The polymerization was conducted in a 1 liter stirred autoclave. The reactor was heated to 230.degree. C. and flushed with nitrogen in order to remove any water or oxygen present. It was then filled with 500 ml of dry, oxygen-free Isopar L (an isoparaffinic hydrocarbon, C.sub.11 -C.sub.12). The background vapor pressure of the solvent was measured and the reactor pressured with ethylene to a total pressure of 450 psig. 0.54 ml of a 25 percent (w/w) solution of cocatalyst tri-n-hexylaluminum (TNHAL) in heptane and 0.025 g of catalyst slurried in 1.0 ml of Primol 355 (an inert mineral oil) was used in the polymerization (Al/Ti molar ratio of 50). The reaction was allowed to proceed for 5 minutes, after which the polymer was separated and collected. The ethylene uptake during the polymerization was monitored using a gas mass flowmeter which had previously been calibrated with a conventional wet test meter. The catalyst had an ethylene uptake profile which showed a very rapid initial ethylene uptake followed by what appears to be an exponential decay in activity. The half-width of the uptake curve was only 14.2 seconds showing the very rapid decay of the catalyst. The maximum specific activity of the catalyst was 1.07 kg of polymer/g of Ti.min.atmosphere of C.sub.2 H.sub.4 pressure. The short half-width and high specific activity resulted in the very large total productivity of 13.62 kg of polyethylene/g Ti in 2 minutes. The productivity is stated in terms of 2 minutes because the average residence time in commercial high pressure reactors is approximately that long.EXAMPLES 2 THROUGH 5 (COMPARATIVE)
These examples demonstrate the critical effect of an EADC addition as a final step. Four catalysts were prepared by addition of the listed ingredients to the silica.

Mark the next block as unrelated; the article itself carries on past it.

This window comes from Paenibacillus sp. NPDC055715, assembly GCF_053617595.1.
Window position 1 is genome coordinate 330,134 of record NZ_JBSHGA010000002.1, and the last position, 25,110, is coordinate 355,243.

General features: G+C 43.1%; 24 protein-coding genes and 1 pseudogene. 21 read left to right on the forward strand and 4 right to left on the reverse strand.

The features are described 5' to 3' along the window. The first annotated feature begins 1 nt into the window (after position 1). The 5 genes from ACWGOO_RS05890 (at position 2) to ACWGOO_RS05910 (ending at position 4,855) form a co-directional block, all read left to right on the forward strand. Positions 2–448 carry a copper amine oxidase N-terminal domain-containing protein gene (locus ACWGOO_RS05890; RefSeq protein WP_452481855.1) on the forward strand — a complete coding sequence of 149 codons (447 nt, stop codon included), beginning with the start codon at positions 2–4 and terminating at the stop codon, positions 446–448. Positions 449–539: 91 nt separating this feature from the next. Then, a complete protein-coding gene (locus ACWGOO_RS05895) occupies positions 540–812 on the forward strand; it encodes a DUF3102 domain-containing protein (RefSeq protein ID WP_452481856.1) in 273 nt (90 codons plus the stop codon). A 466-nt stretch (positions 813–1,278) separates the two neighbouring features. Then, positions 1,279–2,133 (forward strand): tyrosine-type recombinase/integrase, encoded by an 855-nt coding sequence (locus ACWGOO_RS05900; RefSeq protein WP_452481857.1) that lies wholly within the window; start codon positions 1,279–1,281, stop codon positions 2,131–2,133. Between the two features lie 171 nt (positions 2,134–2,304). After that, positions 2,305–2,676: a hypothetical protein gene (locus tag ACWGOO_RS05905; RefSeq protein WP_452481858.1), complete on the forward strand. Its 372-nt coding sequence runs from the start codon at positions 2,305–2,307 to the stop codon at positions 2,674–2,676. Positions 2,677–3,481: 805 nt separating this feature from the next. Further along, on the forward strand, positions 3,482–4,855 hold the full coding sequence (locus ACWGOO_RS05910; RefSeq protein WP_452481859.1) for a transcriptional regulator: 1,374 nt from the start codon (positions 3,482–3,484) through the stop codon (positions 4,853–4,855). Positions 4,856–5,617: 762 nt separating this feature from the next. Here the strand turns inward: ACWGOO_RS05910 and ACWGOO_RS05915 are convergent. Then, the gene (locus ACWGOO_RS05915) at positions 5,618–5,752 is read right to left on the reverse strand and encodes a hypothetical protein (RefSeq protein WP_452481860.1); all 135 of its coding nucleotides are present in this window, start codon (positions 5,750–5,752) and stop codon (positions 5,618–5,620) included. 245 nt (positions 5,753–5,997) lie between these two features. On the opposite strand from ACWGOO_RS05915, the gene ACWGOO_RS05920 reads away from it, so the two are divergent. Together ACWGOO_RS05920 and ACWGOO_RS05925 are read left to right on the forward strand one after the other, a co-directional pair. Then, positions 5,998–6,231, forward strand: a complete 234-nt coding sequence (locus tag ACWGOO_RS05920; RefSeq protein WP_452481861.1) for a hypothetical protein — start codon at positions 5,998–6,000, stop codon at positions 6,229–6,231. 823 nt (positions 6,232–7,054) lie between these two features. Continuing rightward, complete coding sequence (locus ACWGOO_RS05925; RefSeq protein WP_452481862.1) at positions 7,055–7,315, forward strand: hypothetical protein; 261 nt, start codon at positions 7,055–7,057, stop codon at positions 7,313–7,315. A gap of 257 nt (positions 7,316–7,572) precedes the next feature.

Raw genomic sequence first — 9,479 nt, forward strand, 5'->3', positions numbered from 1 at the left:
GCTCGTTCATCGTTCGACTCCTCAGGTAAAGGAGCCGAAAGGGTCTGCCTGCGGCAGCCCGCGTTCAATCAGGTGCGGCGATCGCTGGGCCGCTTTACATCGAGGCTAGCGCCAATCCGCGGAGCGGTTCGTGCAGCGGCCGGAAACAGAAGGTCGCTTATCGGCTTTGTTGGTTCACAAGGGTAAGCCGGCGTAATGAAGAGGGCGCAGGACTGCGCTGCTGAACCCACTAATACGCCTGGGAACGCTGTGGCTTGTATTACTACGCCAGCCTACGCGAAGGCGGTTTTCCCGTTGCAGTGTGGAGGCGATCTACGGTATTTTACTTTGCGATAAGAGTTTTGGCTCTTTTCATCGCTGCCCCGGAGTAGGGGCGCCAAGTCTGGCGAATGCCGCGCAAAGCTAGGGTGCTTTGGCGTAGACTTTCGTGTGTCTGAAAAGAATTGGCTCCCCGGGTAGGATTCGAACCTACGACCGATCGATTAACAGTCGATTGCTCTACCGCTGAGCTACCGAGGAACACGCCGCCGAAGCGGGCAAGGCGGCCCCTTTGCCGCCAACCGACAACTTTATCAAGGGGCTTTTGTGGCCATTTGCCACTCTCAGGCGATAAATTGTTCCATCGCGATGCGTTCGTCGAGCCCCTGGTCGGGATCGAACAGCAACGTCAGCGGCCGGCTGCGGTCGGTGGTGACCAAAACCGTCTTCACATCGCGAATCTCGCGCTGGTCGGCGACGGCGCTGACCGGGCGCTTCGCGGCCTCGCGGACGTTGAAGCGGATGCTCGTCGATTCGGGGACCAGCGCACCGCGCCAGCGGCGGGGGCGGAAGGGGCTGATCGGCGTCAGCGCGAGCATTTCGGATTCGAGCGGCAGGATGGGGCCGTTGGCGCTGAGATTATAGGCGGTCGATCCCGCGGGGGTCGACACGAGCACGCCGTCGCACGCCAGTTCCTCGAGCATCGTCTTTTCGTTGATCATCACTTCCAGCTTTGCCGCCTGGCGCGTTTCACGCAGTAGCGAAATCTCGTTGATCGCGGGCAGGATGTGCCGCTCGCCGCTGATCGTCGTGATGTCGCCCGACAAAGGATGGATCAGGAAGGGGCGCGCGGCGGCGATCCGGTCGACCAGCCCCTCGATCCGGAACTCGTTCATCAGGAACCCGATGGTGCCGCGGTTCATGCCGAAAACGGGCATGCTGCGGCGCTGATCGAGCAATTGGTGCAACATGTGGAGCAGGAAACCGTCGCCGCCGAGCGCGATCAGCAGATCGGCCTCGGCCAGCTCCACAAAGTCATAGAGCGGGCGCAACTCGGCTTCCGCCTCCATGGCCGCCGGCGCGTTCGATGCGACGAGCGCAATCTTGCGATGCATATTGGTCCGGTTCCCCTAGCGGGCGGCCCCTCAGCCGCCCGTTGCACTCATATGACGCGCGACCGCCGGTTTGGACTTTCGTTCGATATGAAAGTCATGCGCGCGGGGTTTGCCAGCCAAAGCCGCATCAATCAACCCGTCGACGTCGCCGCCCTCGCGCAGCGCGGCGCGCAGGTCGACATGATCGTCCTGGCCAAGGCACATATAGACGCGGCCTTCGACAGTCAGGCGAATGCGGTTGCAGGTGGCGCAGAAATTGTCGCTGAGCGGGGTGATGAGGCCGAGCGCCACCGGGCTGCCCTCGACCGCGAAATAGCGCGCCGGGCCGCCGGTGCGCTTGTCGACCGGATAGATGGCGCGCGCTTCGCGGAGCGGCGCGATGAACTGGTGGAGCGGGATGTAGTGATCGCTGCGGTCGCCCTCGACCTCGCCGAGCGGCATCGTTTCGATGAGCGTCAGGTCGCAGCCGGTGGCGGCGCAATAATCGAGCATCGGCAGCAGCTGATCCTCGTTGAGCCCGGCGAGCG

Example 2: BEM addition, TiCl.sub.4 addition
Example 3: BEM addition, TiCl.sub.4 addition, EADC addition
Example 4: BEM addition, SiHCl.sub.3 addition, TiCl.sub.4 addition
Example 5: BEM addition, SiHCl.sub.3 addition, TiCl.sub.4 addition,
The silica was prepared similarly as in Example 1 with the exception that 10.0 grams of Davison Syloid 221 were placed in the 500 ml Schlenk flask, slurried in approximately 100 ml of dry, oxygen-free hexane, then treated wth 6.0 ml of neat dimethyldichlorosilane added dropwise. The temperatures, stirring times, filtration, and drying procedures were otherwise the same.
Four 1.0 gram samples of the treated silica were placed in 50 ml centrifuge tubes along with stirring bars for the catalyst preparation. These were then treated with the reagents listed above. Each was added at 15.degree. C. with one hour of stirring between each addition. After all of the additions had been made, the final catalysts were washed twice with 25 ml aliquots of hexane and dried. The compounds, concentrations, and quantities added are shown in Table I.